Last Friday I attended a talk organised through ACC and given by Lawrence Waterman, OBE, about what we need to be looking at in New Zealand to improve our health and safety in the workplace.
A highly-regarded international H&S specialist, Lawrence was Head of Health and Safety for the 2012 Olympic Delivery Authority (ODA)– those in charge of building all the sports arenas, swimming pools and accommodation for the 2012 games held in London, and has been working with SCIRT (Stronger Christchurch Infrastructure Rebuild Team ) over the past couple of years in connection with the reconstruction of post-earthquake Christchurch.
While he touched on some of his observations here, Lawrence’s talk mainly focused on his experiences and lessons learned on the ODA project, and how, over the four year period that it took to complete the build, they successfully achieved their ‘zero death’ target and a huge boost in health and safety awareness. There were however some near misses, and it was essential, both to demonstrate greater honesty and efficient reporting that these were still reported.
Changing a challenging workplace culture
So how did the team achieve this in the challenging area of construction, with a huge workforce, multiple sites to work across, and often a low regard for the importance of H&S?
In a nutshell, they achieved their goal by changing the workplace culture.
Rather than one of compliance, their focus was very much upon sharing information, creating strong leadership models and listening to what the workers themselves said they wanted. They proactively worked to change the culture to a stronger, more health-focussed one; they put effective communications in place together with clear contract procurement processes, and ensured that there were risk management and assurance programmes in place to assess effectiveness.
In essence they gave Health and Safety a high profile – shouting its importance from the rooftops rather than whispering about it below ground level.
Lawrence emphasised that health in the workplace is an investment; that workers are more motivated to work when they are working in a healthy environment, have some input into healthy choices in the workplace and are also able to make healthy lifestyle choices. Research carried out during his time working on the London Olympics build indicated that the shift in culture to a healthier one directly saved time and money spent on the projects, and increased quality of the work.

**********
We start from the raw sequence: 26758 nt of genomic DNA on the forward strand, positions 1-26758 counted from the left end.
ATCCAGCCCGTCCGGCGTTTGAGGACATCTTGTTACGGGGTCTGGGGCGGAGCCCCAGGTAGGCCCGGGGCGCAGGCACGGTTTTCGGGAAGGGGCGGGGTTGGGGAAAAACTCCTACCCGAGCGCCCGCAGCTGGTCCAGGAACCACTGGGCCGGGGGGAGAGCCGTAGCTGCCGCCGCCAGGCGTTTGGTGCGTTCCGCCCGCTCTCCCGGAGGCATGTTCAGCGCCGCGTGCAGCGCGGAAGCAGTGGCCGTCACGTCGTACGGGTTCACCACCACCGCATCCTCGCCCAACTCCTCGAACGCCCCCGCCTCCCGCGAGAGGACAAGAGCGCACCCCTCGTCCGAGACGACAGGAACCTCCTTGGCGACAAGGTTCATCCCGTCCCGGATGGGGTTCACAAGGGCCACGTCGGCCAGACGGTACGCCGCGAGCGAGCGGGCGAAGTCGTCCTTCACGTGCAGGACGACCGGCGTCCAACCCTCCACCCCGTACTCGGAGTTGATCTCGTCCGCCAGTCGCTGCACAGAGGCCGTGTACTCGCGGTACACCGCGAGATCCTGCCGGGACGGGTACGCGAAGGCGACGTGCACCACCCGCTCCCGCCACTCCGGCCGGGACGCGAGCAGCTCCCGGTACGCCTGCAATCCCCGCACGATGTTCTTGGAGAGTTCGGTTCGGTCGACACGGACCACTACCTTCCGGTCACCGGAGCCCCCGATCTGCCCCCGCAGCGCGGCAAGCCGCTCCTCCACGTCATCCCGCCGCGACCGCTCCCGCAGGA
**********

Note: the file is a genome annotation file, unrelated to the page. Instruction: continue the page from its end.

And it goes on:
Additionally, programmes like this one with its healthy culture focus also leave a legacy that people working within these projects carry on with the same culture elsewhere in their working lives.
Start as you mean to go on
Lawrence stressed the importance of Health & Safety specialists being involved right at the beginning of a project, so that the safety culture is engrained right from the start. Very often there’s a stronger emphasis on the ‘safety’ side of the Health &Safety equation than on the ‘health’ side, but in fact, he also stressed that the two must be entwined together to achieve success.
Currently, Lawrence is Director of Health and Safety for the prestigious Battersea Power Station development in London. Reporting to the CEO and COO he is responsible for developing Health & Safety standards and their implementation on the design and delivery of this programme which centres on redeveloping this extraordinary site on the banks of the Thames with Europe’s largest brick structure at its heart.
Contributing to the Christchurch Rebuild
He is also a senior Partner in the Park Health and Safety Partnership,(a leading Occupational Health, Safety and Environmental Consultancy based in the UK) and together with some of his colleagues, as mentioned earlier, is currently working with SCIRT .
SCIRT comprises number of entities including the Canterbury Earthquake Recovery Authority, Christchurch City Council, NZ Transport Agency and several of the major construction firms and Lawrence has been really impressed with how these various bodies, normally working in competition with each other, have joined forces to help raise health and safety standards in the construction industry as a whole, starting with the Christchurch rebuild.
Shout about health and safety from the rooftops
We are very lucky in Christchurch to have the opportunity for input from someone of his calibre with so much experience, particularly at a time of rebuild, when many of our operators in the construction industry (particularly the smaller firms) find H&S somewhat challenging, so can put it into the too hard basket.
To sum up the essence of his experiences, if we are to continue making in-roads and build positive cultural change in the workplace, whispering about health and safety does not work – it’s time to start shouting it from the rooftops. So if like me you care about making a positive difference, please spread the word – the more we talk about it, the more people will take notice…so come on, join me in making some constructive health and safety noise, and let’s affect some positive change!